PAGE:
The image of the software on this OfficeX landing page grabs viewers’ attention as they scroll down the page because it’s surrounded by substantial empty space:
Countdown timers intentionally create a sense of urgency and scarcity because people tend to want things that are running out. Timers can be used for a variety of offers (webinar registrations, special event signups, price discounts, etc.), and since they can be incredibly persuasive at generating conversions; it’s essential that they jump out to visitors.
Here’s an example from Exact Data using ample negative space with their countdown timer — to make sure visitors notice the deadline before the offer expires:
Lead capture form
Lead capture forms are one of the most critical landing page elements, so it only makes sense to highlight them with plenty of white space to draw as much attention as possible.
In this Stackla landing page, visitors’ eyes are drawn immediately to the form with the help of eye gaze in the background and an abundance of white space:
Whether it’s a two-step opt-in, click-through, or hyperlinked with an anchor tag; buttons can take full advantage of white space.
YP Marketing Solutions added a hyperlinked button to the bottom of its landing page to guide visitors back up to the form above the fold. Take note of how the button stands out, as it is surrounding by plenty of space:
Rather than read an entire page of copy, web users would rather scan a web page quickly and easily to find the most valuable information. That’s why designing your landing page copy in small chunks marked by bullet points, or iconography, is ideal. When you couple that with white space, the bullet points draw even more attention.
Just below the fold, Comporium Media Services highlights their additional services with iconography and minimal text:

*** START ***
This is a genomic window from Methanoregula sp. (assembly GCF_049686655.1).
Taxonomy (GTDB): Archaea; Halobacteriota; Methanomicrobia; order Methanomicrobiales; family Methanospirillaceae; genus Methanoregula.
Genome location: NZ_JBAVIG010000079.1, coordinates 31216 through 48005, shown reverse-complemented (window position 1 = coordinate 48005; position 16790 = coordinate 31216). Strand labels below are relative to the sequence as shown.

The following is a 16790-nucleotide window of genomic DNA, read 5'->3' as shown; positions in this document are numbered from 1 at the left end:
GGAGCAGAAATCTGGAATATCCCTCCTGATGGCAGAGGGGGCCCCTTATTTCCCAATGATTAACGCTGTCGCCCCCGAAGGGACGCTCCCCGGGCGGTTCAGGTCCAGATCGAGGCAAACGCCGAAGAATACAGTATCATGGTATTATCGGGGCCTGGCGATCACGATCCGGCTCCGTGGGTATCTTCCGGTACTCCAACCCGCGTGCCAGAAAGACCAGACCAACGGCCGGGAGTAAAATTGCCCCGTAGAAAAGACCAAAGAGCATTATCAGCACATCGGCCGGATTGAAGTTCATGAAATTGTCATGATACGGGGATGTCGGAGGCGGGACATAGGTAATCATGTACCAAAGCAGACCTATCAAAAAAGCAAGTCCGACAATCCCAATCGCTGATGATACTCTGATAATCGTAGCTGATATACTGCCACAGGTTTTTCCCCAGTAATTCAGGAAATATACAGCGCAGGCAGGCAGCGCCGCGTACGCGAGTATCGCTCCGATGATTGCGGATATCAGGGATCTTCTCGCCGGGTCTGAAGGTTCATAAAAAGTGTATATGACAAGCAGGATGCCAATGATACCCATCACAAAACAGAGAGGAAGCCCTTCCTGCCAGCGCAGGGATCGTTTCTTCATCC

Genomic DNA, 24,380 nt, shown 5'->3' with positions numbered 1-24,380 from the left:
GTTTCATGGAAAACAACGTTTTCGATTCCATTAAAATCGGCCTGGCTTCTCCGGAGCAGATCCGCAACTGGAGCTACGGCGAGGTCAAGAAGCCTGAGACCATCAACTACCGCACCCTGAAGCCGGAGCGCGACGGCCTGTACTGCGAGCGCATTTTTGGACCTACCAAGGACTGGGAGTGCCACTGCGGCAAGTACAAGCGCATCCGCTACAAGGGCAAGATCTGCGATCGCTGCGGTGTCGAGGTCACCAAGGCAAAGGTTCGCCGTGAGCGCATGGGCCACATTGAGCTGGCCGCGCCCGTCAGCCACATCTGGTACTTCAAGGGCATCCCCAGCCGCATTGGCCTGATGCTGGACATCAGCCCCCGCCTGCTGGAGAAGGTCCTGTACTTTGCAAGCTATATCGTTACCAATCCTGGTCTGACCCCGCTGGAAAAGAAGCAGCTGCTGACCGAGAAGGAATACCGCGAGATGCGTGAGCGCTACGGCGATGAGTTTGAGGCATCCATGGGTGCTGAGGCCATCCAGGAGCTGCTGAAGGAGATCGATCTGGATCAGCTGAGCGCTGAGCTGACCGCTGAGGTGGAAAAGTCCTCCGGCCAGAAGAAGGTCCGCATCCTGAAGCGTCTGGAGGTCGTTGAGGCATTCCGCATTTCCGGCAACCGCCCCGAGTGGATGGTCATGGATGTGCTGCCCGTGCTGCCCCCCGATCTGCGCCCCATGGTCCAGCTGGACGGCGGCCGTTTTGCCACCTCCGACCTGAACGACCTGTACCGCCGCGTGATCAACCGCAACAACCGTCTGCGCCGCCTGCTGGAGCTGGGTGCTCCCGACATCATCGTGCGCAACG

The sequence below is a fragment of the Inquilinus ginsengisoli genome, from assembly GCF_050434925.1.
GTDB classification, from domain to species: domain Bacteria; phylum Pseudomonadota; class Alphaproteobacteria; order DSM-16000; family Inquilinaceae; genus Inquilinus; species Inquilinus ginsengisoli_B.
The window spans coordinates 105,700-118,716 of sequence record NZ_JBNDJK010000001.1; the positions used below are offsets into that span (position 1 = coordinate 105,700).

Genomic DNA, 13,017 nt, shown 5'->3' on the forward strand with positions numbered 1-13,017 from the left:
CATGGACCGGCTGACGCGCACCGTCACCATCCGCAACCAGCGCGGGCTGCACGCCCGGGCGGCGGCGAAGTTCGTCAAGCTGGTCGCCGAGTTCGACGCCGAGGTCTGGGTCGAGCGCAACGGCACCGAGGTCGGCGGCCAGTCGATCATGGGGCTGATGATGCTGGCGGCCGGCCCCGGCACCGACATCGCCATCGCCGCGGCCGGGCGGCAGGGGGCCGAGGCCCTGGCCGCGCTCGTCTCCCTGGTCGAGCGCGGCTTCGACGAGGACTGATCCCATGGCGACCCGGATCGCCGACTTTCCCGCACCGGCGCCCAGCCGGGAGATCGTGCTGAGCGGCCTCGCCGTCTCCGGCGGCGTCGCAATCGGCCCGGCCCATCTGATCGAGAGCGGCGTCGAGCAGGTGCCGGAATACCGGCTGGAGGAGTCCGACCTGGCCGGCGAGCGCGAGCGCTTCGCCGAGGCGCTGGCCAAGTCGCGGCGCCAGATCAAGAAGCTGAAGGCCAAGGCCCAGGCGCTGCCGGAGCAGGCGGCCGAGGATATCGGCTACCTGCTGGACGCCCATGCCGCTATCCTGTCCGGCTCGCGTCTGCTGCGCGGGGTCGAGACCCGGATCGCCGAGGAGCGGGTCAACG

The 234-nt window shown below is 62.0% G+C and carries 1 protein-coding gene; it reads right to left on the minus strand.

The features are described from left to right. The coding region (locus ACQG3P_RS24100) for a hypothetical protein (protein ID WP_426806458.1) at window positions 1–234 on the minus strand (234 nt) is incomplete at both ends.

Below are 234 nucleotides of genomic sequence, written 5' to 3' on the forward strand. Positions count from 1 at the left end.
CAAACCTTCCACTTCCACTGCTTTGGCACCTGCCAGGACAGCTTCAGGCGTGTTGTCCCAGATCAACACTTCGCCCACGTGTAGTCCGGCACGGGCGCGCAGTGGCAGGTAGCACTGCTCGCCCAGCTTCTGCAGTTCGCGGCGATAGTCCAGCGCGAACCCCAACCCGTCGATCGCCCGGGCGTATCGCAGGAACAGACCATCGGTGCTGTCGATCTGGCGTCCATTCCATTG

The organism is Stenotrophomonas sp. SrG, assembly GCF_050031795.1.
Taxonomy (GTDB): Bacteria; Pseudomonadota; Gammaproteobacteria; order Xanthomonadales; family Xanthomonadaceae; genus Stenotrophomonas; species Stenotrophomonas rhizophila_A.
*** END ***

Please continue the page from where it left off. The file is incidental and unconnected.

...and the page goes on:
Testimonials are one of the most persuasive elements on a landing page because they add credibility, trust, and can highlight different aspects of your product or service that helped real clients achieve success.
To make sure your testimonials get noticed, follow Outbrain’s example and surround them with white space:
Along with customer testimonials, company badges are among the most convincing aspects of a landing page. Displaying badges from well-known, reputable brands helps establish authority and credibility — influencing prospects to complete your form and click the CTA button. In the prospect’s mind, they think, “if these other highly credible companies have placed their trust in the product or service, then I can too.”
To demonstrate, Alteryx showcases some of their biggest customers and partners below the fold on their free trial landing page:
One final note about white space web design
Inevitably when you add white space to any landing page design, the page will likely get longer. This isn’t necessarily a bad thing because web users expect to scroll. As long as you incorporate other visual cues on the page to point visitors in your desired direction, visitors are likely to stay focused and engaged.
Take a look at our Publishing Checklist landing page below with white space around each of its important elements. Plus, the down arrow encourages viewers to scroll down to keep evaluating the offer:
How will your next landing page make use of white space?
Although white space is referred to as empty space, the area is not wasted. There is conscious and deliberate intent with landing page white space. By spacing out and highlighting individual elements, you effectively increase comprehension and overall user experience, and in turn, can increase conversions.
Knowing this, which elements will you highlight on your next landing page?